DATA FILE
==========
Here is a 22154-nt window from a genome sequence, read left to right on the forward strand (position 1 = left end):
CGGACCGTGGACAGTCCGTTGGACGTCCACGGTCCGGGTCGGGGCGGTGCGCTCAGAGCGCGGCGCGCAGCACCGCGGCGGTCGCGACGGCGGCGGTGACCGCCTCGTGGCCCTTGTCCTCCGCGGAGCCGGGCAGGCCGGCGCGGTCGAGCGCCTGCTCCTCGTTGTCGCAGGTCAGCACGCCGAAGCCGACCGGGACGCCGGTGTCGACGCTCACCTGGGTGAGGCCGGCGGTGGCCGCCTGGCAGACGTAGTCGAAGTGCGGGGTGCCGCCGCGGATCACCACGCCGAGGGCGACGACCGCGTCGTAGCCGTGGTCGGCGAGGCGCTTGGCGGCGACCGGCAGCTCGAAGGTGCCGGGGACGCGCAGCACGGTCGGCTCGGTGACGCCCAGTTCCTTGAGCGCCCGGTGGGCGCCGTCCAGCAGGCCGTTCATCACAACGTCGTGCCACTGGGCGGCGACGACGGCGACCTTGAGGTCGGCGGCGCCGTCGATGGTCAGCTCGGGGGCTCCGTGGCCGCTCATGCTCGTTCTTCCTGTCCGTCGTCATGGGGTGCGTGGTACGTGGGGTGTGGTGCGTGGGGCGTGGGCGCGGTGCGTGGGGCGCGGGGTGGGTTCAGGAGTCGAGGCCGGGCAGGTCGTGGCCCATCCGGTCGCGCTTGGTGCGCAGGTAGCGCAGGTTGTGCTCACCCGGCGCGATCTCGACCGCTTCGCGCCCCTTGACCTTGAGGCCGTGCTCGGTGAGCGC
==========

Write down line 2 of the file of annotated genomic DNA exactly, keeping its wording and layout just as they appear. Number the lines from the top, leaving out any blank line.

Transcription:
CGGACCGTGGACAGTCCGTTGGACGTCCACGGTCCGGGTCGGGGCGGTGCGCTCAGAGCGCGGCGCGCAGCACCGCGGCGGTCGCGACGGCGGCGGTGACCGCCTCGTGGCCCTTGTCCTCCGCGGAGCCGGGCAGGCCGGCGCGGTCGAGCGCCTGCTCCTCGTTGTCGCAGGTCAGCACGCCGAAGCCGACCGGGACGCCGGTGTCGACGCTCACCTGGGTGAGGCCGGCGGTGGCCGCCTGGCAGACGTAGTCGAAGTGCGGGGTGCCGCCGCGGATCACCACGCCGAGGGCGACGACCGCGTCGTAGCCGTGGTCGGCGAGGCGCTTGGCGGCGACCGGCAGCTCGAAGGTGCCGGGGACGCGCAGCACGGTCGGCTCGGTGACGCCCAGTTCCTTGAGCGCCCGGTGGGCGCCGTCCAGCAGGCCGTTCATCACAACGTCGTGCCACTGGGCGGCGACGACGGCGACCTTGAGGTCGGCGGCGCCGTCGATGGTCAGCTCGGGGGCTCCGTGGCCGCTCATGCTCGTTCTTCCTGTCCGTCGTCATGGGGTGCGTGGTACGTGGGGTGTGGTGCGTGGGGCGTGGGCGCGGTGCGTGGGGCGCGGGGTGGGTTCAGGAGTCGAGGCCGGGCAGGTCGTGGCCCATCCGGTCGCGCTTGGTGCGCAGGTAGCGCAGGTTGTGCTCACCCGGCGCGATCTCGACCGCTTCGCGCCCCTTGACCTTGAGGCCGTGCTCGGTGAGCGC